.

In your regem.functions.txt, you have 2 versions. One is the regem_pttls function (which calls pttls) and the other is the regem_pca function, which seems to be self-contained. I was wondering what the difference was between the two.

.

I ran both using the cloudmasked data from Comiso and the 42 surface stations (reader.steig.anom):

get.PCs=function(dat, surf=reader.steig.anom, PC.max=3) {

dat=t(dat)

dat.svd=svd(dat)### Multiply the right singular vectors through and store as a time series

PCs=ts(t((dat.svd$d)*t(dat.svd$v)), start=1982, freq=12)### Return the desired number of PCs next to the surface stations,

PCs=list(ts.union(surf, PCs[, 1:PC.max]), dat.svd$u[, 1:PC.max], dat.svd$u, dat.svd$v, dat.svd$d)

PCs

}steig.PCs=get.PCs(avhrr.anom)

.

The above is how I get the PCs to place next to the surface stations for running RegEM. The script is based off Jeff Id’s script, with some simplifications.

.

Next, I use the first member of the steig.PCs list – “ts.union(surf, PCs[, 1:PC.max])” – which is the 42 surface stations plus the 3 PCs – as an input to both regem_pttls and regem_pca:

.

steig.regem.pttls=regem_pttls(steig.PCs[[1]], maxiter=100)

length(steig.regem.pttls) #28

steig.regem.pca=regem_pca(steig.PCs[[1]], maxiter=100)

length(steig.regem.pca) #46

.

The pttls version took about 5 times as long, but only took 28 iterations to converge. The pca version took 46 iterations to converge, but was much faster.

.

I then extracted the last iteration in each list, took the means of the rows, and plotted the difference:

.

.

Pretty close, but there is more divergence the further you go in time from the 3 satellite PCs. If you do not know why this occurs, that’s okay. It was more a question of curiosity. I benchmarked a reconstruction using the both function versions vs. Jeff Id’s Matlab RegEM reconstruction. He got a continent-wide trend of 0.118; using regem_pca and regem_pttls I got a continent-wide trend of 0.115 for both.

X[indmis]=Xmis[indmis] #update data

X=scale(X,scale=FALSE) # #recenter

yes, it’s recentered after the splice. That would probably account for the drift.

]]>1) The initial values of non-missing observations don’t seem to be preserved, which I thought RegEM was meant to do. For instance, the temperature anomaly for Cape King (ID 7351) December 2004 (anomalies[576,5]) is 1.58125. Looking at the values of the data matrix X output by the regem_pttls function (by applying unlist(sapply(test,function (A) A$X) ) to its output), after iteration 1 the value is 1.675311, after iteration 2 1.724464, after iteration 3 1.755643, after iteration 25 1.805082 and after iteration 51 1.796506.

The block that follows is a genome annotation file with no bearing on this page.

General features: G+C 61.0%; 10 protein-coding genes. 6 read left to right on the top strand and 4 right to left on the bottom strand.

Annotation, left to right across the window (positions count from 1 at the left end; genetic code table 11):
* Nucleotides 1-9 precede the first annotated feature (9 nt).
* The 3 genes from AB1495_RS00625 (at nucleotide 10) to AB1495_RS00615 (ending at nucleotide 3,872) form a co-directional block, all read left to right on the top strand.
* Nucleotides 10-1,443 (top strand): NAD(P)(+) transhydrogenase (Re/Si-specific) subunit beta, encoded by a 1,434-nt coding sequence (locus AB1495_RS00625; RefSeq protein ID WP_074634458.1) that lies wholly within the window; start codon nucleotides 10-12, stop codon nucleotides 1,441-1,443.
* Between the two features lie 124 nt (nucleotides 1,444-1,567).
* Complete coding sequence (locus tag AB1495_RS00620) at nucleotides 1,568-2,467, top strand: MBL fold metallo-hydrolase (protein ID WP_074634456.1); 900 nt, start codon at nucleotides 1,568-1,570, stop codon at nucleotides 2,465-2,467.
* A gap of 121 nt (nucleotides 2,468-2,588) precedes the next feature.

I see that the column means of the regem output are zero, and I was wondering if re-centering of them on each iteration could explain the drift of the values of non-illed in data?

NB the initial column mean for Cape King is zero, but it is non zero for a number of the other AWS due to the inclusion of various data points (in December 2002, etc) that Steig did not use and to the issue of what period he averaged AWS data over, as per previous posts of mine.

2) When, in order to carry out further iterations, I try to run regem_pttls on its own output (after applying unlist(sapply(test,function (A) A$X), I get the message:

“Error in while (iter tol) { :

missing value where TRUE/FALSE needed”.

The script I used was:

test=regem_pttls(X=anomalies,maxiter=2,regpar=3)

aa=test[[3]]

dimnames(aa$X)=dimnames(anomalies)

bb=aa$X

test2=regem_pttls(X=bb,maxiter=2,regpar=3)

3) I don’t seem to be getting the AWS regem reconstruction to converge anywhere near accurately on Steig’s reconstruction (using uncorrected data for both). With maxiter=50 (which so far as I can see actually involves 51 applications of the algorithm), the excess of the regem output and Steig’s reconstruction is at lowest -3.05 and at highest 3.59, albeit the average standard deviation is not that high at 0.23. May I ask if Steve or anyone else has obtained better results – perhaps I am doing something wrong?

]]>Think how much better it would be if all climate research pieces that use statistics were subject to peer review (and testing) by statisticians. Whatever the outcome we could feel reassured by the robustness of those papers that passed this process.

snip -editorialing

]]>*Visualizing a printing press which involves steel gauntlets…* no wonder things get munged.